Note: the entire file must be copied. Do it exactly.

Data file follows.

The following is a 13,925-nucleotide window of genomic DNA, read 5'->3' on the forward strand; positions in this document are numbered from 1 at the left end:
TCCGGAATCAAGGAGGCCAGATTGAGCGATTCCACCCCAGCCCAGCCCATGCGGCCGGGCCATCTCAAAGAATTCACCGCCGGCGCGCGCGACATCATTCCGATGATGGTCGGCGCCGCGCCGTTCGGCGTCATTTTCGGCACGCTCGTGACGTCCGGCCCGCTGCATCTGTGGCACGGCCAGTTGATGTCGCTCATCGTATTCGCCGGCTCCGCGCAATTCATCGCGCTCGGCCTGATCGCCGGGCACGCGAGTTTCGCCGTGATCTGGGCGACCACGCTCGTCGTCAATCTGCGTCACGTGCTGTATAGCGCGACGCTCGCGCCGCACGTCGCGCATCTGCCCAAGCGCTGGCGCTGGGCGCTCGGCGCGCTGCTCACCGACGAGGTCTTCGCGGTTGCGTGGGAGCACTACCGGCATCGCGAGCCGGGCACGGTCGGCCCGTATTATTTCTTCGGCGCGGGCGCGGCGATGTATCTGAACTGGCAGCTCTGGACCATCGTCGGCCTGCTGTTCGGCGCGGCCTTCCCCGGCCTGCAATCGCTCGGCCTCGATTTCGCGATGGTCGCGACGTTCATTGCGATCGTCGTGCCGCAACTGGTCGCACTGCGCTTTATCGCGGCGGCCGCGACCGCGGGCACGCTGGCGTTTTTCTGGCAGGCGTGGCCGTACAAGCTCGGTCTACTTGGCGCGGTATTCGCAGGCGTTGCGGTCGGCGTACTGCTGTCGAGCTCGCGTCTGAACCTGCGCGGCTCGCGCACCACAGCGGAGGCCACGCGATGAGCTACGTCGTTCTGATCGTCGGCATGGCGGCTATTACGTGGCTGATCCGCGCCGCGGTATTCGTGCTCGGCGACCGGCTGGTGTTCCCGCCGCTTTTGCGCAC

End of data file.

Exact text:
The following is a 13,925-nucleotide window of genomic DNA, read 5'->3' on the forward strand; positions in this document are numbered from 1 at the left end:
TCCGGAATCAAGGAGGCCAGATTGAGCGATTCCACCCCAGCCCAGCCCATGCGGCCGGGCCATCTCAAAGAATTCACCGCCGGCGCGCGCGACATCATTCCGATGATGGTCGGCGCCGCGCCGTTCGGCGTCATTTTCGGCACGCTCGTGACGTCCGGCCCGCTGCATCTGTGGCACGGCCAGTTGATGTCGCTCATCGTATTCGCCGGCTCCGCGCAATTCATCGCGCTCGGCCTGATCGCCGGGCACGCGAGTTTCGCCGTGATCTGGGCGACCACGCTCGTCGTCAATCTGCGTCACGTGCTGTATAGCGCGACGCTCGCGCCGCACGTCGCGCATCTGCCCAAGCGCTGGCGCTGGGCGCTCGGCGCGCTGCTCACCGACGAGGTCTTCGCGGTTGCGTGGGAGCACTACCGGCATCGCGAGCCGGGCACGGTCGGCCCGTATTATTTCTTCGGCGCGGGCGCGGCGATGTATCTGAACTGGCAGCTCTGGACCATCGTCGGCCTGCTGTTCGGCGCGGCCTTCCCCGGCCTGCAATCGCTCGGCCTCGATTTCGCGATGGTCGCGACGTTCATTGCGATCGTCGTGCCGCAACTGGTCGCACTGCGCTTTATCGCGGCGGCCGCGACCGCGGGCACGCTGGCGTTTTTCTGGCAGGCGTGGCCGTACAAGCTCGGTCTACTTGGCGCGGTATTCGCAGGCGTTGCGGTCGGCGTACTGCTGTCGAGCTCGCGTCTGAACCTGCGCGGCTCGCGCACCACAGCGGAGGCCACGCGATGAGCTACGTCGTTCTGATCGTCGGCATGGCGGCTATTACGTGGCTGATCCGCGCCGCGGTATTCGTGCTCGGCGACCGGCTGGTGTTCCCGCCGCTTTTGCGCAC